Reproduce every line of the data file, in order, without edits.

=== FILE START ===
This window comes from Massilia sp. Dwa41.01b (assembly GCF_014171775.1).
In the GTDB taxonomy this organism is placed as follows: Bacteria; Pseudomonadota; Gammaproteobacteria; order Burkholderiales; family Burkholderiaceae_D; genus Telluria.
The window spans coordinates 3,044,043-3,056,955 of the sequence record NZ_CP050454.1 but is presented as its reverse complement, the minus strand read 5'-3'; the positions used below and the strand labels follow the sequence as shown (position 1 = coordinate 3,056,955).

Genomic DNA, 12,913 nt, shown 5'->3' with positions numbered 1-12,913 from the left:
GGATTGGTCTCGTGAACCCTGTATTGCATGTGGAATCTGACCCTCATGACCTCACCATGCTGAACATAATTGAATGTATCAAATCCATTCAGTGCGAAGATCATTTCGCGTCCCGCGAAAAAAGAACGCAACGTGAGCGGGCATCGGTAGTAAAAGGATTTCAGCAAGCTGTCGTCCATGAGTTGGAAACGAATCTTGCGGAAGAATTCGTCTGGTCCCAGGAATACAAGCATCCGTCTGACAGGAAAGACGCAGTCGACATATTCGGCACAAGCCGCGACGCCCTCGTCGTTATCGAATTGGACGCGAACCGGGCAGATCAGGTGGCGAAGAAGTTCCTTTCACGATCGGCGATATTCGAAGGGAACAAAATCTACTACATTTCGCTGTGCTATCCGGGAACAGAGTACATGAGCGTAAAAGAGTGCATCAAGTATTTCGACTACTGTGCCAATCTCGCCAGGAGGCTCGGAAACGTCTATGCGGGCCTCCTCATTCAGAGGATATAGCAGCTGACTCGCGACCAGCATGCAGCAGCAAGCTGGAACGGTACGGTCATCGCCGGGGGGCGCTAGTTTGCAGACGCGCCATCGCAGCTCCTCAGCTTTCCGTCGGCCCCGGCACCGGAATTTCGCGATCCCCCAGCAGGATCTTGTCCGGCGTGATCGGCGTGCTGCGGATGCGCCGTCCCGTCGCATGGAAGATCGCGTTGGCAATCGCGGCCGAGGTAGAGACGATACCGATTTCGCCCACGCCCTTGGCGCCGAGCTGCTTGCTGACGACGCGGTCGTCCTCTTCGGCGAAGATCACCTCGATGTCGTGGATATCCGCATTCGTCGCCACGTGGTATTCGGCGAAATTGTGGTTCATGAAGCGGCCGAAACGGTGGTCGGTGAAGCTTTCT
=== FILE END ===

This window comes from Massilia sp. Dwa41.01b (assembly GCF_014171775.1).
In the GTDB taxonomy this organism is placed as follows: Bacteria; Pseudomonadota; Gammaproteobacteria; order Burkholderiales; family Burkholderiaceae_D; genus Telluria.
The window spans coordinates 3,044,043-3,056,955 of the sequence record NZ_CP050454.1 but is presented as its reverse complement, the minus strand read 5'-3'; the positions used below and the strand labels follow the sequence as shown (position 1 = coordinate 3,056,955).

Genomic DNA, 12,913 nt, shown 5'->3' with positions numbered 1-12,913 from the left:
GGATTGGTCTCGTGAACCCTGTATTGCATGTGGAATCTGACCCTCATGACCTCACCATGCTGAACATAATTGAATGTATCAAATCCATTCAGTGCGAAGATCATTTCGCGTCCCGCGAAAAAAGAACGCAACGTGAGCGGGCATCGGTAGTAAAAGGATTTCAGCAAGCTGTCGTCCATGAGTTGGAAACGAATCTTGCGGAAGAATTCGTCTGGTCCCAGGAATACAAGCATCCGTCTGACAGGAAAGACGCAGTCGACATATTCGGCACAAGCCGCGACGCCCTCGTCGTTATCGAATTGGACGCGAACCGGGCAGATCAGGTGGCGAAGAAGTTCCTTTCACGATCGGCGATATTCGAAGGGAACAAAATCTACTACATTTCGCTGTGCTATCCGGGAACAGAGTACATGAGCGTAAAAGAGTGCATCAAGTATTTCGACTACTGTGCCAATCTCGCCAGGAGGCTCGGAAACGTCTATGCGGGCCTCCTCATTCAGAGGATATAGCAGCTGACTCGCGACCAGCATGCAGCAGCAAGCTGGAACGGTACGGTCATCGCCGGGGGGCGCTAGTTTGCAGACGCGCCATCGCAGCTCCTCAGCTTTCCGTCGGCCCCGGCACCGGAATTTCGCGATCCCCCAGCAGGATCTTGTCCGGCGTGATCGGCGTGCTGCGGATGCGCCGTCCCGTCGCATGGAAGATCGCGTTGGCAATCGCGGCCGAGGTAGAGACGATACCGATTTCGCCCACGCCCTTGGCGCCGAGCTGCTTGCTGACGACGCGGTCGTCCTCTTCGGCGAAGATCACCTCGATGTCGTGGATATCCGCATTCGTCGCCACGTGGTATTCGGCGAAATTGTGGTTCATGAAGCGGCCGAAACGGTGGTCGGTGAAGCTTTCT